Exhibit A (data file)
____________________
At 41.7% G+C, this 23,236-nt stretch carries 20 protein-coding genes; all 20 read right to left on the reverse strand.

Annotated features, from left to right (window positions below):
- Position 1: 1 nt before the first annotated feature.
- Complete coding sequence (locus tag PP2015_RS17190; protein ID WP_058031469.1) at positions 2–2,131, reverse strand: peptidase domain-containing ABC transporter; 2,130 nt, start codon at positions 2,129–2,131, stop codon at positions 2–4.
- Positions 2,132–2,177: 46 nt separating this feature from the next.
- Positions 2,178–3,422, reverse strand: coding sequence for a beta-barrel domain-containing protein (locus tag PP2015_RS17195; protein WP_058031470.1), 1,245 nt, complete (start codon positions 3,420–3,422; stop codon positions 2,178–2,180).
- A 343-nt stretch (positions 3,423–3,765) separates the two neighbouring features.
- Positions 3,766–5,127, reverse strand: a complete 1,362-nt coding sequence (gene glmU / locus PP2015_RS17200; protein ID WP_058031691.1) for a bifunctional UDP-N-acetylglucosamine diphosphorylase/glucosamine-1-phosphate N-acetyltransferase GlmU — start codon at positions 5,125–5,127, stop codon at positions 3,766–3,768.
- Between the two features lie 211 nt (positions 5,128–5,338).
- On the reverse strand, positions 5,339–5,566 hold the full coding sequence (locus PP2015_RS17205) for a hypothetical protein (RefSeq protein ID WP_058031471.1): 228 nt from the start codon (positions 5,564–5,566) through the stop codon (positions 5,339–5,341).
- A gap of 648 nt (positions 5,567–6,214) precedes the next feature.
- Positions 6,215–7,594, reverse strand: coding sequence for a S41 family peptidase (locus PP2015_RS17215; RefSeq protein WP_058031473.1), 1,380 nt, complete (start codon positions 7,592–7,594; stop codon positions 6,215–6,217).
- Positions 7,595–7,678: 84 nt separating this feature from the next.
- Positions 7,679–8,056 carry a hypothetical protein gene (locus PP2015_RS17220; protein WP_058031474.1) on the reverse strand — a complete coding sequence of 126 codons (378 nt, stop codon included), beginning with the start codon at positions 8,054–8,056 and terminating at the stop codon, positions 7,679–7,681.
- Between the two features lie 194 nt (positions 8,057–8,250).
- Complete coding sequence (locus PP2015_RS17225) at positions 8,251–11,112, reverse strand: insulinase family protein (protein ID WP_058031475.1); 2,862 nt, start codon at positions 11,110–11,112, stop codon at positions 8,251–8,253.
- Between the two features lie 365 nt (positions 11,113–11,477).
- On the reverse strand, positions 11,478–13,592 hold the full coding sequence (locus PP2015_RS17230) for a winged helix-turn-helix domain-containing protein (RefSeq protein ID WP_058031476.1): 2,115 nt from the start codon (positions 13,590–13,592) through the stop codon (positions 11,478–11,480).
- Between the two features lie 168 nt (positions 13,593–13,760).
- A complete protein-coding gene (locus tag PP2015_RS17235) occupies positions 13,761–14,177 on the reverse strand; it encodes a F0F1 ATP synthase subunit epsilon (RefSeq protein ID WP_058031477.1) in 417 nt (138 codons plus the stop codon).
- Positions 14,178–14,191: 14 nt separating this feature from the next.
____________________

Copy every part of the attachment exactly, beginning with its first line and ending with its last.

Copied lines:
At 41.7% G+C, this 23,236-nt stretch carries 20 protein-coding genes; all 20 read right to left on the reverse strand.

Annotated features, from left to right (window positions below):
- Position 1: 1 nt before the first annotated feature.
- Complete coding sequence (locus tag PP2015_RS17190; protein ID WP_058031469.1) at positions 2–2,131, reverse strand: peptidase domain-containing ABC transporter; 2,130 nt, start codon at positions 2,129–2,131, stop codon at positions 2–4.
- Positions 2,132–2,177: 46 nt separating this feature from the next.
- Positions 2,178–3,422, reverse strand: coding sequence for a beta-barrel domain-containing protein (locus tag PP2015_RS17195; protein WP_058031470.1), 1,245 nt, complete (start codon positions 3,420–3,422; stop codon positions 2,178–2,180).
- A 343-nt stretch (positions 3,423–3,765) separates the two neighbouring features.
- Positions 3,766–5,127, reverse strand: a complete 1,362-nt coding sequence (gene glmU / locus PP2015_RS17200; protein ID WP_058031691.1) for a bifunctional UDP-N-acetylglucosamine diphosphorylase/glucosamine-1-phosphate N-acetyltransferase GlmU — start codon at positions 5,125–5,127, stop codon at positions 3,766–3,768.
- Between the two features lie 211 nt (positions 5,128–5,338).
- On the reverse strand, positions 5,339–5,566 hold the full coding sequence (locus PP2015_RS17205) for a hypothetical protein (RefSeq protein ID WP_058031471.1): 228 nt from the start codon (positions 5,564–5,566) through the stop codon (positions 5,339–5,341).
- A gap of 648 nt (positions 5,567–6,214) precedes the next feature.
- Positions 6,215–7,594, reverse strand: coding sequence for a S41 family peptidase (locus PP2015_RS17215; RefSeq protein WP_058031473.1), 1,380 nt, complete (start codon positions 7,592–7,594; stop codon positions 6,215–6,217).
- Positions 7,595–7,678: 84 nt separating this feature from the next.
- Positions 7,679–8,056 carry a hypothetical protein gene (locus PP2015_RS17220; protein WP_058031474.1) on the reverse strand — a complete coding sequence of 126 codons (378 nt, stop codon included), beginning with the start codon at positions 8,054–8,056 and terminating at the stop codon, positions 7,679–7,681.
- Between the two features lie 194 nt (positions 8,057–8,250).
- Complete coding sequence (locus PP2015_RS17225) at positions 8,251–11,112, reverse strand: insulinase family protein (protein ID WP_058031475.1); 2,862 nt, start codon at positions 11,110–11,112, stop codon at positions 8,251–8,253.
- Between the two features lie 365 nt (positions 11,113–11,477).
- On the reverse strand, positions 11,478–13,592 hold the full coding sequence (locus PP2015_RS17230) for a winged helix-turn-helix domain-containing protein (RefSeq protein ID WP_058031476.1): 2,115 nt from the start codon (positions 13,590–13,592) through the stop codon (positions 11,478–11,480).
- Between the two features lie 168 nt (positions 13,593–13,760).
- A complete protein-coding gene (locus tag PP2015_RS17235) occupies positions 13,761–14,177 on the reverse strand; it encodes a F0F1 ATP synthase subunit epsilon (RefSeq protein ID WP_058031477.1) in 417 nt (138 codons plus the stop codon).
- Positions 14,178–14,191: 14 nt separating this feature from the next.